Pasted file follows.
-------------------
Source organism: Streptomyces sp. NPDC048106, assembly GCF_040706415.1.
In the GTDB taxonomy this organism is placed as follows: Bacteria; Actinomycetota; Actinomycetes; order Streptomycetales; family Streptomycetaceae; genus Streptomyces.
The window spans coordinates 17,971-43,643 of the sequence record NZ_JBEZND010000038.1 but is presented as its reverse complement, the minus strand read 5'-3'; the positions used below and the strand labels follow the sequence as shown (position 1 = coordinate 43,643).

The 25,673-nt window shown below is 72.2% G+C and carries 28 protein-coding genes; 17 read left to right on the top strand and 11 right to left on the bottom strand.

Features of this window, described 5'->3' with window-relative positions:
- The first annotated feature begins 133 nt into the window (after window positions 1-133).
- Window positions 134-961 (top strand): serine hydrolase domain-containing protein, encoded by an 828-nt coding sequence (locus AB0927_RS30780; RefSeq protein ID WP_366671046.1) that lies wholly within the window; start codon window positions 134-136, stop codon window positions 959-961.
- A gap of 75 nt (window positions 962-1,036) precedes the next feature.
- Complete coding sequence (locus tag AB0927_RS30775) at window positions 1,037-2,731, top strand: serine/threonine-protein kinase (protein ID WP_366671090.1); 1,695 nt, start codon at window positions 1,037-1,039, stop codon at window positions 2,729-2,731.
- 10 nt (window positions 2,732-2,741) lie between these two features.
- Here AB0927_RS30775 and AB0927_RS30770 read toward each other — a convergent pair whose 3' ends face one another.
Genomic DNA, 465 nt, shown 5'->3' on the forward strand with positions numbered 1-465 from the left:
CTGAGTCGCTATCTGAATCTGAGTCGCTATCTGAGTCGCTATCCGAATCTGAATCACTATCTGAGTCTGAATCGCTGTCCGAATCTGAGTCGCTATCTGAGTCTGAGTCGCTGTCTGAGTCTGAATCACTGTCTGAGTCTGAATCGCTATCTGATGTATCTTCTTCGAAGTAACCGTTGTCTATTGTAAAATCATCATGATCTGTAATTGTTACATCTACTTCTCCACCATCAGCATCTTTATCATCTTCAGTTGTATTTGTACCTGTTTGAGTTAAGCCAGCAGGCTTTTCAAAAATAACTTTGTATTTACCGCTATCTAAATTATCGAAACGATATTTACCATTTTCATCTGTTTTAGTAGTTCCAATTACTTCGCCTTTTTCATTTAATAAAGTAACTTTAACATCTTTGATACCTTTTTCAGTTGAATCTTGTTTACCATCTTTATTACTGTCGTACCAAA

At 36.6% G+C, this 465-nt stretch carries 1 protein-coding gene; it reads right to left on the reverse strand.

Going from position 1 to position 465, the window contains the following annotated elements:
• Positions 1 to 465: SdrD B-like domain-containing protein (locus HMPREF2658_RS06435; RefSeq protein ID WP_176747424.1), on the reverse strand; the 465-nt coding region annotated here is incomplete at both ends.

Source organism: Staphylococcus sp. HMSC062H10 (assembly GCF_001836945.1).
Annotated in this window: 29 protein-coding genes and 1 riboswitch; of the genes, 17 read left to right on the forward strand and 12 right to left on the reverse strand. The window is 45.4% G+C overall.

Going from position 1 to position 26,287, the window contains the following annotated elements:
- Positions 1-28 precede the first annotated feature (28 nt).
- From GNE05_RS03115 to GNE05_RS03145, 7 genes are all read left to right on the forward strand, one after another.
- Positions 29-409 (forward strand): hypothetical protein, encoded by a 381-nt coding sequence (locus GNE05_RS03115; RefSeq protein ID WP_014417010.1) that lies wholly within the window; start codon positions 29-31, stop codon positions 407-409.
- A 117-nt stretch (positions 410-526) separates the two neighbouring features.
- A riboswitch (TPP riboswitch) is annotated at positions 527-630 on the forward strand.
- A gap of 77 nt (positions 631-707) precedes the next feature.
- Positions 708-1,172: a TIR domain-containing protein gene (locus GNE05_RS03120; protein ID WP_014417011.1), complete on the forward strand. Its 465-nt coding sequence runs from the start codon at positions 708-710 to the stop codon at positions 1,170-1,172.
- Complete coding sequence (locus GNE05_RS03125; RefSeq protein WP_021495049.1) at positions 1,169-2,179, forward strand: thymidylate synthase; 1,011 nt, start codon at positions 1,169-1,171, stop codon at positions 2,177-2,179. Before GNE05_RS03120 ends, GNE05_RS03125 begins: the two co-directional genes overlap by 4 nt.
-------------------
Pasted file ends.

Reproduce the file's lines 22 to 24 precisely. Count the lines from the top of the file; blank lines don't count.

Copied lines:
- Positions 29-409 (forward strand): hypothetical protein, encoded by a 381-nt coding sequence (locus GNE05_RS03115; RefSeq protein ID WP_014417010.1) that lies wholly within the window; start codon positions 29-31, stop codon positions 407-409.
- A 117-nt stretch (positions 410-526) separates the two neighbouring features.
- A riboswitch (TPP riboswitch) is annotated at positions 527-630 on the forward strand.